E-Loan New Zealand has been split in two, with its original home loan and credit comparison business to be handed off to The Warehouse.
Eventures, the joint venture that launched the local E-Loan franchise will concentrate on a new business-to-business part of E-Loan that will tout its underlying software for use by other businesses, rather than the E-Loan franchise itself.
It is not clear at the moment how many of E-Loan's 17 staff will join CEO Bruce Gordon in moving over to The Warehouse and how many will be made redundant, but the eVentures says the business will be "scaled down".
Shareholders in the consumer unit – The Warehouse, eVentures and E-Loan Inc – "will be reviewing the revised operating arrangements at the end of a 12 month period," according to a statement.
EVentures CEO Cindy Mitchener says E-Loan met its launch targets, but "I just think that the macro environment changed on it, just in terms of the tolerance of its shareholders for its return to profitability and the tolerance of the market to fund a business that would return to profit over a longer period of time."
Mitchener says the new business model – a first for E-Loan anywhere in the world – came out of discussions she had with E-Loan's US owners.
"We talked about ways to add value. What was there that was really valuable? And having had a look at the market's reaction in New Zealand and the opportunity to access the Asian market, I said why don't we do this?
"[E-Loan's software] is a comparative engine that at the moment is applied in a financial vertical – but in a technological sense it can be a comparative engine for anything. If you market it as a piece of software as opposed to an E-Loan brand, you can sell it to one country 20 times."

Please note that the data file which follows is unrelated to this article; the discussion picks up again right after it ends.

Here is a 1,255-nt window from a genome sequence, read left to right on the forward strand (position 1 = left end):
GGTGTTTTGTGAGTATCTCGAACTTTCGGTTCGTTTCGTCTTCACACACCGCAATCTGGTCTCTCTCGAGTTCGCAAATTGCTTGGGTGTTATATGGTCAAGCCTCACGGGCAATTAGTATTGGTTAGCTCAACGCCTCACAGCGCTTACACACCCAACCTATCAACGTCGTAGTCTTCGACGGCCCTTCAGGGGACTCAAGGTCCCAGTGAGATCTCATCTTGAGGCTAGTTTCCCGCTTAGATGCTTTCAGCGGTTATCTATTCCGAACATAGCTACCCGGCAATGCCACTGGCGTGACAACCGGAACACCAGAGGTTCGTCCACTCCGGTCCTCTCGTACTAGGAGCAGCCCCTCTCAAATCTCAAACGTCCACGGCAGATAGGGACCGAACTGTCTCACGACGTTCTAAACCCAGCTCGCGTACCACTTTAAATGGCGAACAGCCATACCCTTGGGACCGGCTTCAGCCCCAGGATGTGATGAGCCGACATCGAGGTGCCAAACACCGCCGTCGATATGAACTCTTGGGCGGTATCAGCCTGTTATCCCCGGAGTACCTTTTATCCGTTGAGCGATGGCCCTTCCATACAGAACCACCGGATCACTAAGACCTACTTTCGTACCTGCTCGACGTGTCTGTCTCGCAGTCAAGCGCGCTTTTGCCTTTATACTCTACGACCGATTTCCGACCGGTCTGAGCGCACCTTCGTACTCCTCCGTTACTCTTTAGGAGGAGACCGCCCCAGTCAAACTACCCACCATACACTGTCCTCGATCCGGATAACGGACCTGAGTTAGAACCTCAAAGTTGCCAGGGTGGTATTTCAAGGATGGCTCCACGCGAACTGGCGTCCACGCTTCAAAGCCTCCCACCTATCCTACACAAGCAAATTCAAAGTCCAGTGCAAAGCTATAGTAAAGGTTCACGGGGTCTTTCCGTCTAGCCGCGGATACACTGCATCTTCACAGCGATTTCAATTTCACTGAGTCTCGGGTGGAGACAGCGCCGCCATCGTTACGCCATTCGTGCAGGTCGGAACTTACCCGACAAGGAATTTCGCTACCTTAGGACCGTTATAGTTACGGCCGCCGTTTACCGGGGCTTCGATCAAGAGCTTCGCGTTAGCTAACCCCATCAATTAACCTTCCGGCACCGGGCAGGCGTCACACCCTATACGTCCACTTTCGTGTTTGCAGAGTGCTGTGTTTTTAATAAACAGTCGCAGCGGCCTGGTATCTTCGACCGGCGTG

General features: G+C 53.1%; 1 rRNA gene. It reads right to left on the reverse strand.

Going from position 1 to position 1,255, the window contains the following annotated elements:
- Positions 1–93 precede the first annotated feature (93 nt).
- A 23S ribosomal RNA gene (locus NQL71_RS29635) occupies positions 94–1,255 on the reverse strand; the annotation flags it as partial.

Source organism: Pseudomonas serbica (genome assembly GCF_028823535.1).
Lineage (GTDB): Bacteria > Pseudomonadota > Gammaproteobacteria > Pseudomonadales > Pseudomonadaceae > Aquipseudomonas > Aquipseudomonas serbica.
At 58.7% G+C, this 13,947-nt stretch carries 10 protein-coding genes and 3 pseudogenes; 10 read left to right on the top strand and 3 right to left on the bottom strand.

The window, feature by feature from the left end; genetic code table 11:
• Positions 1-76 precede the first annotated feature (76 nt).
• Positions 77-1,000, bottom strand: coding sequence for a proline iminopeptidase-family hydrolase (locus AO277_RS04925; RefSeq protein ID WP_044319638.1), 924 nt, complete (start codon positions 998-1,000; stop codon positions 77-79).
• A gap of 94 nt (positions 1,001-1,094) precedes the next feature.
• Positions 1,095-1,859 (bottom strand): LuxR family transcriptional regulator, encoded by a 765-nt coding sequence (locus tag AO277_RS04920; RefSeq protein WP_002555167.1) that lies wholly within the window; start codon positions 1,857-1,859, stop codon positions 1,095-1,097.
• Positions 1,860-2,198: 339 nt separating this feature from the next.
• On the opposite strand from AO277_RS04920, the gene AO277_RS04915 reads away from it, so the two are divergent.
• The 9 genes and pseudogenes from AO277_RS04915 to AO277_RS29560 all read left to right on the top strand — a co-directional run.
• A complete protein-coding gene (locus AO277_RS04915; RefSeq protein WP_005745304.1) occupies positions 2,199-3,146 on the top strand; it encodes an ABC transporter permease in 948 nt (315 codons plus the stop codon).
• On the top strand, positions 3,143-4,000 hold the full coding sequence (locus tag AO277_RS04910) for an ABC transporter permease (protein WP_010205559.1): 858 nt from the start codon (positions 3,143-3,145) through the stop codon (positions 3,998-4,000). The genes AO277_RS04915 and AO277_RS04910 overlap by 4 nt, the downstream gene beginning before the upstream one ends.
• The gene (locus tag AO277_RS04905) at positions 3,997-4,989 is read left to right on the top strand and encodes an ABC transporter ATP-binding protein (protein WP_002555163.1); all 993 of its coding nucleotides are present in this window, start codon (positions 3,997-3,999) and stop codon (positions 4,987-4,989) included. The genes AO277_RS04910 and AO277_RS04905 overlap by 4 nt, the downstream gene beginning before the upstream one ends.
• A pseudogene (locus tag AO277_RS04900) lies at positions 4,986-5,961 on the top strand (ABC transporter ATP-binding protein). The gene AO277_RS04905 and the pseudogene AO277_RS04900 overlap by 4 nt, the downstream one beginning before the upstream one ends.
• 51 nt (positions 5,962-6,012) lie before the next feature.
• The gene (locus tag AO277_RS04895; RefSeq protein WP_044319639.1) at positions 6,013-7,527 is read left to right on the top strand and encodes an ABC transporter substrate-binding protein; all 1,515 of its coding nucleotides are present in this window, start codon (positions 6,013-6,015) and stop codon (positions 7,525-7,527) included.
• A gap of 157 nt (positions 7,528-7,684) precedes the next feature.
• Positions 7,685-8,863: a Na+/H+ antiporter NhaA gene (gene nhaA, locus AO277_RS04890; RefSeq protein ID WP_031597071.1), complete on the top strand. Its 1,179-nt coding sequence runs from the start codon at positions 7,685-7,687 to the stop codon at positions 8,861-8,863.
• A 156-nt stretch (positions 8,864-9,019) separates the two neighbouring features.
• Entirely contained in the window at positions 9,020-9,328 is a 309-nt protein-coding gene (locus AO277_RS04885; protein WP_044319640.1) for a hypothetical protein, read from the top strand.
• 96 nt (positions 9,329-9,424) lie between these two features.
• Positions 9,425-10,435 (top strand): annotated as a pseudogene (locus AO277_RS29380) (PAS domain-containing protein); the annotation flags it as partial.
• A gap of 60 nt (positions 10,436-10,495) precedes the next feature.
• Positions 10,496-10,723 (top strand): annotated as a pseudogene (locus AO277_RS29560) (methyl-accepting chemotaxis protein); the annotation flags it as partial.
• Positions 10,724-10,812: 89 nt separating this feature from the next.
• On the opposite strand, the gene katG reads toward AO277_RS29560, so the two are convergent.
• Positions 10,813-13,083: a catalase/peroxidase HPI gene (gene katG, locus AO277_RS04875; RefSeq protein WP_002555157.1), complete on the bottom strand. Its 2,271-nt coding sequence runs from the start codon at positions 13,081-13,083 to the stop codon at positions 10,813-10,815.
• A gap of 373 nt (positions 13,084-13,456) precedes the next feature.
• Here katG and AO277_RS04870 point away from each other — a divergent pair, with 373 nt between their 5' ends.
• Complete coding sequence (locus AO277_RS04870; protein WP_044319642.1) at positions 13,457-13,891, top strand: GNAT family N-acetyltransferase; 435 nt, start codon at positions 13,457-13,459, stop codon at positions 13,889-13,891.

Eventures New Zealand secured the sole rights to license the technology in the Asian market and Mitchener says there has already been interest from three countries.
Mitchener says she knows observers have been wondering what eVentures will do with the $30 million it raised from an IPO this year apart from paying salaries. Prospects of launching 50 major internet brands in the next three years look to have evaporated.
"We just need to put it all into context. It was May when we floated so it's been seven months and in that time we have launched two businesses [E-Loan and MessageMedia], both of which have now brought in strategic partners.
"The dot coms that did everything fast and furious are the ones that are now paying the price. Careful market analysis has been a plus for us. Wise and careful consideration of the use of money is in our shareholders' interests – and it's far better than the tech wrecks with 20 failed incubations on their hands."